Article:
I am Pepe Ruiz, a Jesuit priest, high school theology teacher and campus minister. I am a member of the U.S. Central and Southern Province of the Society of Jesus, currently serving at St. Louis University High School in St. Louis, Missouri. But I am a native of Ciudad Juárez, in the Mexican state of Chihuahua.
At one time, Juárez was considered one of the most dangerous cities in the world. Locals are fond of calling it the “Gotham City of Mexico.” The violence has subsided somewhat in recent years, but the city still suffers from poverty, crime, and corruption. Located right on the border with the United States, Ciudad Juárez serves as a portal for immigrants, both documented and undocumented. This places Ciudad Juárez at the crossroads of globalization—in the intersection of cheap labor, industrial development, and all their unintended consequences. Did I mention that Juárez is also where the margarita was invented, and probably the burrito as well? During the U.S. prohibition years, Juárez was a popular hangout for people from El Paso, TX and others from the U.S. Also during the mid 20th century, when the Catholic Church was heavily persecuted in Mexico, the churches in El Paso, were hosts to many from Ciudad Juárez. In fact Sacred Heart, from my very own Jesuit Province, still serves Spanish speakers as a result of that historical relationship.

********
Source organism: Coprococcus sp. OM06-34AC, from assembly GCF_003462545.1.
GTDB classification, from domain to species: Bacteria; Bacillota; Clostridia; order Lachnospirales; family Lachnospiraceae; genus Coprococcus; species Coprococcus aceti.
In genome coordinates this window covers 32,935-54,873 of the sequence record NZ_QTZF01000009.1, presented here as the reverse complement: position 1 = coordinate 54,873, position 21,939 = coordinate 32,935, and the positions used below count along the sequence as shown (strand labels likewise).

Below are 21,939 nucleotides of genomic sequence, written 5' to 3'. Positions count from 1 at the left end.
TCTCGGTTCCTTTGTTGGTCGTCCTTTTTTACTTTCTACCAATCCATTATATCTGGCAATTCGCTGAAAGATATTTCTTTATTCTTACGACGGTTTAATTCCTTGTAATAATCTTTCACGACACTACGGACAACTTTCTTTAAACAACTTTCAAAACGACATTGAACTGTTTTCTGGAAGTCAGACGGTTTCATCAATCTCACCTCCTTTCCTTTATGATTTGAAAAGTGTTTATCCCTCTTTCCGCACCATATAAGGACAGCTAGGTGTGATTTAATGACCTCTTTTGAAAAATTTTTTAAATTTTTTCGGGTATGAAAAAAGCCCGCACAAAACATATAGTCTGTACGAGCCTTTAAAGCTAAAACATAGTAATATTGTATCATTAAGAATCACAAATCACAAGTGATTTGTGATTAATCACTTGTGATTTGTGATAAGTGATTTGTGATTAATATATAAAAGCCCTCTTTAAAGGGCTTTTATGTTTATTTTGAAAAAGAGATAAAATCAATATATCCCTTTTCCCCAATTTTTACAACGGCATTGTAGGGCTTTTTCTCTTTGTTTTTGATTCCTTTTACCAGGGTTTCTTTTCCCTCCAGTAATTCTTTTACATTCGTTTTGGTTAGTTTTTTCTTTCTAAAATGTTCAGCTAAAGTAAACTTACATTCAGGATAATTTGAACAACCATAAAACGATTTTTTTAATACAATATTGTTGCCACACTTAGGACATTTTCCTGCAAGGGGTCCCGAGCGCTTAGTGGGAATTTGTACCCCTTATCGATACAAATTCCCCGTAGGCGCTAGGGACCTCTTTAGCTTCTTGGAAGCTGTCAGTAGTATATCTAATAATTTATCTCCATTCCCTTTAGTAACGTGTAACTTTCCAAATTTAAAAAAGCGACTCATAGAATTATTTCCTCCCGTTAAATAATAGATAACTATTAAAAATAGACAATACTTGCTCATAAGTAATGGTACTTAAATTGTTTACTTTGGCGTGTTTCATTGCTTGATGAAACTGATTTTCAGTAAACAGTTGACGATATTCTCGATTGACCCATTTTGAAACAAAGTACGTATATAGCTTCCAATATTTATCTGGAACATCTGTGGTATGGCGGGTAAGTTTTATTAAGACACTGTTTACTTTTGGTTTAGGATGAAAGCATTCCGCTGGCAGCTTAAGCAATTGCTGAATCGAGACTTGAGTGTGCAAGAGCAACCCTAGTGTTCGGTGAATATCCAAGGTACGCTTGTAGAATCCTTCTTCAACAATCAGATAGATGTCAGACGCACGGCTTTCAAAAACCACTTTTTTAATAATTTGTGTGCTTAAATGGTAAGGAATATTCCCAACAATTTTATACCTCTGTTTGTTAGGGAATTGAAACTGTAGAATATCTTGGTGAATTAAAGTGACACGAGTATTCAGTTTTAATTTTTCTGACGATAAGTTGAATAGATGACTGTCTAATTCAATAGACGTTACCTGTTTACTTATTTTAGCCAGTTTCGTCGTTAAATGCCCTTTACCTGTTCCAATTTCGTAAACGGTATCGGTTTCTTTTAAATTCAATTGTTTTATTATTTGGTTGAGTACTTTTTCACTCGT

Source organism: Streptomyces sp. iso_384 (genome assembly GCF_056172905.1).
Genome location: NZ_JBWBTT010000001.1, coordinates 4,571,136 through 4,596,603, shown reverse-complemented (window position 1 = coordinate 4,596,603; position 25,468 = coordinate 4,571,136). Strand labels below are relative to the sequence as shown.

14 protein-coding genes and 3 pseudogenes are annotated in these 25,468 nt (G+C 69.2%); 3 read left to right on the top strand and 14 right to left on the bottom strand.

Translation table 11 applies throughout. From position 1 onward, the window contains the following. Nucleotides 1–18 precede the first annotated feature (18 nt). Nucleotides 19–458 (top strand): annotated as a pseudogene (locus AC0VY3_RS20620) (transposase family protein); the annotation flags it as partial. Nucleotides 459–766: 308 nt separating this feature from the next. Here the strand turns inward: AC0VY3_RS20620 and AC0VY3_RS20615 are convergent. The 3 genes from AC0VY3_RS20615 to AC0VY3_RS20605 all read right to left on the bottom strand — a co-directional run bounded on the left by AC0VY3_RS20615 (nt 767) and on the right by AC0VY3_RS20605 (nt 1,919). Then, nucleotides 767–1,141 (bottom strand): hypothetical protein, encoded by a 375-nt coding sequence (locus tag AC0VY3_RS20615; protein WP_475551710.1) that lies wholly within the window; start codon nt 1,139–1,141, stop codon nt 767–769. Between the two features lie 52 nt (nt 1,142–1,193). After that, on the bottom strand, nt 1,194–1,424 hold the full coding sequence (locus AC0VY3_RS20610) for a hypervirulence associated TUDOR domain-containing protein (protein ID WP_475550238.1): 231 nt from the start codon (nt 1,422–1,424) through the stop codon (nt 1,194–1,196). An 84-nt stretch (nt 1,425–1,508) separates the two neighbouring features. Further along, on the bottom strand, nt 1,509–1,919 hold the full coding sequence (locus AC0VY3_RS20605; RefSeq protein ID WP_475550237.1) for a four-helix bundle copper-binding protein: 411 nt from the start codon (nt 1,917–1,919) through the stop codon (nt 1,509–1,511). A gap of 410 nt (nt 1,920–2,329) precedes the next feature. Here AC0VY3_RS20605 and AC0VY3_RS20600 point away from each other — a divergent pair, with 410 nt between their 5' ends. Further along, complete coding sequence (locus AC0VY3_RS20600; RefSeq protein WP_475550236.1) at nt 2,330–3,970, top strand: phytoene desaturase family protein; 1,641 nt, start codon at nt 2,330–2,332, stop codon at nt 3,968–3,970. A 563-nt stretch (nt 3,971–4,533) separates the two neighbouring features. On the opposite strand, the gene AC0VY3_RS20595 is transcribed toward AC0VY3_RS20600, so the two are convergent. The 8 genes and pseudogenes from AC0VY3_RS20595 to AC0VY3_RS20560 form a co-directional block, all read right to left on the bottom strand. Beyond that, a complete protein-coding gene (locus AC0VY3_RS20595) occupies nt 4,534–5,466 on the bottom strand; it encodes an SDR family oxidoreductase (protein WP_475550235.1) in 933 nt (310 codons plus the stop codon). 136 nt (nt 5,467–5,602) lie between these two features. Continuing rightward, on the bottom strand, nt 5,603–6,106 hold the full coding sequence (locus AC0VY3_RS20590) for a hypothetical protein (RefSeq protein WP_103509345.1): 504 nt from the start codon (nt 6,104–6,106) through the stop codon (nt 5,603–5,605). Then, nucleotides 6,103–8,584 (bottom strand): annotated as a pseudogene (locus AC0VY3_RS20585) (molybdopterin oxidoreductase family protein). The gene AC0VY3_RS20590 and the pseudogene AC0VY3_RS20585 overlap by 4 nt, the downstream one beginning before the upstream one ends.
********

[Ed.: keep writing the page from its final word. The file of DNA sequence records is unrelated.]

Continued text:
This month, Ciudad Juárez will welcome Pope Francis. The excitement in my hometown is palpable, and I cannot stay away. Thanks to the leaders of my province and the high school where I serve, I will return to Juarez to experience the papal visit firsthand. This blog will be the place where I share my thoughts and feelings and what I see and do. I hope you’ll join me!
I plan to provide you with the “inside scoop” as I interview people and share with you what this place means to me. Although Juárez is often known for its darkness, I pray that light would shine on Juárez and touch the hearts of many. May this agent of God inspire the leaders of tomorrow and the leaders of today, who work so hard to make my hometown a better place.